I have been attacked by Rush Limbaugh on the air, an experience somewhat akin to being gummed by a newt. It doesn't actually hurt, but it leaves you with slimy stuff on your ankle.
Next time I tell you someone from Texas should not be president of the United States, please pay attention.

Quotes About Others

If he gets even more sedate, we will have to water him twice a week. [about then-President Ronald Reagan]
If ignorance ever goes to $40 a barrel, I want drillin' rights on that man's head. [on Dick Armey]
There is one area in which I think Paglia and I would agree that politically correct feminism has produced a noticeable inequity. Nowadays, when a woman behaves in a hysterical and disagreeable fashion, we say, "Poor dear, it's probably PMS." Whereas, if a man behaves in a hysterical and disagreeable fashion, we say, "What an asshole." Let me leap to correct this unfairness by saying of Paglia, Sheesh, what an asshole. [about Camille Paglia]
Everyone knows the man has no clue, but no one there has the courage to say it. I mean, good gawd, the man is as he always has been: barely adequate. [on George W. Bush]
Let me say for the umpteenth time, George W. is not a stupid man. The IQ of his gut, however, is open to debate. In Texas, his gut led him to believe the death penalty has a deterrent effect, even though he acknowledged there was no evidence to support his gut's feeling. When his gut, or something, causes him to announce that he does not believe in global warming—as though it were a theological proposition—we once again find his gut ruling that evidence is irrelevant. In my opinion, Bush's gut should not be entrusted with making peace in the Middle East. [on George W. Bush]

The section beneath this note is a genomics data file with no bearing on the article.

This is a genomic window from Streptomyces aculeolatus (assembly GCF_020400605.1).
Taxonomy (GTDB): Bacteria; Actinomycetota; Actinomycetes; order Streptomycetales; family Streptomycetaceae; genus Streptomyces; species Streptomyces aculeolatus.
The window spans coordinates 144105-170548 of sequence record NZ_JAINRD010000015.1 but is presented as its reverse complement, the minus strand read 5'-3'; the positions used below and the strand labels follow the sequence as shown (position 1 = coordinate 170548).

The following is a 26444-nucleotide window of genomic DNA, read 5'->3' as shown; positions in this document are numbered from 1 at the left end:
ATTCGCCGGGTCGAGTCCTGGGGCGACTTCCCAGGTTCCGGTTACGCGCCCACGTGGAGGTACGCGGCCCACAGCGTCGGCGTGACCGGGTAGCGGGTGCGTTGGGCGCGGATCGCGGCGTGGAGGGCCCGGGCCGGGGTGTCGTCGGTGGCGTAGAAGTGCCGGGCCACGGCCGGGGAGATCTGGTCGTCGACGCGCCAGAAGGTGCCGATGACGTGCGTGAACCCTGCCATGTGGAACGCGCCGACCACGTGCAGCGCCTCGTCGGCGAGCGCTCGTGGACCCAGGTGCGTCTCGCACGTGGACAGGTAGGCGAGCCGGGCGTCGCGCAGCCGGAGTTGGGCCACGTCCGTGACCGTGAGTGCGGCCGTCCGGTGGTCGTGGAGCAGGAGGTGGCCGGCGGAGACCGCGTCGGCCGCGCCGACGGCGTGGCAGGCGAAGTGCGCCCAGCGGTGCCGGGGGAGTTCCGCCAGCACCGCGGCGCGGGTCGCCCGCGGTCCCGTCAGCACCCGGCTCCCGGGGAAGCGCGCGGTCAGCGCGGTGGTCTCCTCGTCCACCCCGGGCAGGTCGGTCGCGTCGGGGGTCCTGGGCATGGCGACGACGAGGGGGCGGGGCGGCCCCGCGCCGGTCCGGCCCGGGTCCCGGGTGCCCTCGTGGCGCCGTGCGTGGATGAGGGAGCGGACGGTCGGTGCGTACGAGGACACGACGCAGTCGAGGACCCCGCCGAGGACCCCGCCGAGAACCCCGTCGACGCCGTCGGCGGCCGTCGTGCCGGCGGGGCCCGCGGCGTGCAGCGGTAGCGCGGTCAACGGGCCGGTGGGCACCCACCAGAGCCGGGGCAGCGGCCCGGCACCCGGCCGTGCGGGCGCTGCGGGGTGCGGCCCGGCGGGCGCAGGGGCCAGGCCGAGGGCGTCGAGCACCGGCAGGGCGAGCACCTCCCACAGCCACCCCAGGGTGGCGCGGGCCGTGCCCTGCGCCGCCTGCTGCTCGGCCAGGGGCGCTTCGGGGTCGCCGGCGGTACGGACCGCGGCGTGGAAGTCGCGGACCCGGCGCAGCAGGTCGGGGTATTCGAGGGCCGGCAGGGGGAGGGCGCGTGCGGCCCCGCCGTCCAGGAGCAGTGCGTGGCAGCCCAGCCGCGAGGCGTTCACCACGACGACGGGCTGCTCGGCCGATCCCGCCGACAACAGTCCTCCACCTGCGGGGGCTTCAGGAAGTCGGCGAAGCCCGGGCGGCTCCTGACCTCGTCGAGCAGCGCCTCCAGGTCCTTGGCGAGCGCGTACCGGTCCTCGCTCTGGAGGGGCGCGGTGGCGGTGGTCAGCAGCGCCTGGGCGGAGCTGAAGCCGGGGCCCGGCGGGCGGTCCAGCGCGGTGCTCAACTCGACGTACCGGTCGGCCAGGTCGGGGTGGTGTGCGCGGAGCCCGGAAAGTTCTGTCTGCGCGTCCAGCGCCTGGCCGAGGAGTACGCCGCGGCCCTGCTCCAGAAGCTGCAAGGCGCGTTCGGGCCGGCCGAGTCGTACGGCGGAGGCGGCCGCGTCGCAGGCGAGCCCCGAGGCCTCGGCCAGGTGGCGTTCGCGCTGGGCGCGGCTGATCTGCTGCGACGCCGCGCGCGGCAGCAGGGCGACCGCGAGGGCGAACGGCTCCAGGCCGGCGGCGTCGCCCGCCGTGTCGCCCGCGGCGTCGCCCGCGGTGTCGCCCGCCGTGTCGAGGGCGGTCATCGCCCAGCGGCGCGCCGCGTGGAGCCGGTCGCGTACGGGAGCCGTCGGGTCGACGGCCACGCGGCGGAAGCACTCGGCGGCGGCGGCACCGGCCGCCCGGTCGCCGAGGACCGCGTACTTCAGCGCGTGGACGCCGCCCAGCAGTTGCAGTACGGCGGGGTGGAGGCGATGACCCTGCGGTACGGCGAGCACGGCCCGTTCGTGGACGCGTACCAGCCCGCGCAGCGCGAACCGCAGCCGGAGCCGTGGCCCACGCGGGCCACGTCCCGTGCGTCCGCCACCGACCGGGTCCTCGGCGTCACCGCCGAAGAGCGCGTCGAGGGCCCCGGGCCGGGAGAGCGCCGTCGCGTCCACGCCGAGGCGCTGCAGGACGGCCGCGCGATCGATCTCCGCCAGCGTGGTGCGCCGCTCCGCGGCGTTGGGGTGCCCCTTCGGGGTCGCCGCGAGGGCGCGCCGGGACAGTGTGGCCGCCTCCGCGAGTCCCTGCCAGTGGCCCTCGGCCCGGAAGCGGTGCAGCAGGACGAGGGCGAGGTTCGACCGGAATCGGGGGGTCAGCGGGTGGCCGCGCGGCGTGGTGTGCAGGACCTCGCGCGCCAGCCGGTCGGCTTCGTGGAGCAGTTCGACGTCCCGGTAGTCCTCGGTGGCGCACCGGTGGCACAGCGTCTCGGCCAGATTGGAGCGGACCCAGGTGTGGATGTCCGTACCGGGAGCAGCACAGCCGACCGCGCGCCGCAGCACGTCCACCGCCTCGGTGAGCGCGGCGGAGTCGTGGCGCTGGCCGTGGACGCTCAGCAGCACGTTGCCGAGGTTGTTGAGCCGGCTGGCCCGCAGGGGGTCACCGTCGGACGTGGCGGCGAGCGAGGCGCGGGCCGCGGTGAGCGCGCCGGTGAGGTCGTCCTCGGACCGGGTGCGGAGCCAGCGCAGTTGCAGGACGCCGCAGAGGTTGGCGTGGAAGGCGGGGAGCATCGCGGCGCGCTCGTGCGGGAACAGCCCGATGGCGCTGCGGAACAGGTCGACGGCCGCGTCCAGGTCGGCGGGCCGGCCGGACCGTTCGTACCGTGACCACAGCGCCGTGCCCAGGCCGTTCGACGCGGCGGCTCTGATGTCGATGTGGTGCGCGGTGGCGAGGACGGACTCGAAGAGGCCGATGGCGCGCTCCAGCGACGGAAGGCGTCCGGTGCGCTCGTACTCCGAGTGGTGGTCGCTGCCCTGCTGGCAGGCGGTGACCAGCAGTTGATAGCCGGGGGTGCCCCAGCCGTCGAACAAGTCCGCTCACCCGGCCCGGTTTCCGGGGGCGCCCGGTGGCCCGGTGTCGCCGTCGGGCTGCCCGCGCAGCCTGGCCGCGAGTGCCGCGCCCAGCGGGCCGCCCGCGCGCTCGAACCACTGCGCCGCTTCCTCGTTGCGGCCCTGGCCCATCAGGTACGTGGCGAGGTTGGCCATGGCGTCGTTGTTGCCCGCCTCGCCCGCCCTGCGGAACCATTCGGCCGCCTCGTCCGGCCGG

Last week, I began a sentence by saying, "If Bush had any imagination ..." and then I hit myself. Silly me. [on George W. Bush]
If, at the end of this short book, you find W. Bush's political resume a little light, don't blame us. There's really not much there. We have been looking for six years. [on then-candidate George W. Bush, in a 2000 book on his "short but happy political life"]
If you think his daddy had trouble with "the vision thing," wait till you meet this one. [on George W. Bush and George H. W. Bush]
"What I am against is quotas. I am against hard quotas, quotas they basically delineate based upon whatever. However they delineate, quotas, I think vulcanize society. So I don't know how that fits into what everybody else is saying, their relative positions, but that's my position." [quoting George W. Bush in one of his "Bushisms"]
Personally, I think he's further evidence that the Great Scriptwriter in the sky has an overdeveloped sense of irony. [on then-President George H. W. Bush]

Quotes About Molly Ivins

She bellies up to the gourmet cracker-barrel and delivers laid-back wisdom with the serenity of a down-home Buddha who has discovered that stool softeners really work. – Florence King
When Ivins writes, there has to be a jalapeno in every line. – critic James Thurman
I should confess that I've always been more of an observer than a participant in Texas Womanhood: the spirit was willing but I was declared ineligible on grounds of size early. You can't be six feet tall and cute, both. I think I was first named captain of the basketball team when I was four and that's what I've been ever since. – Molly Ivins about Molly Ivins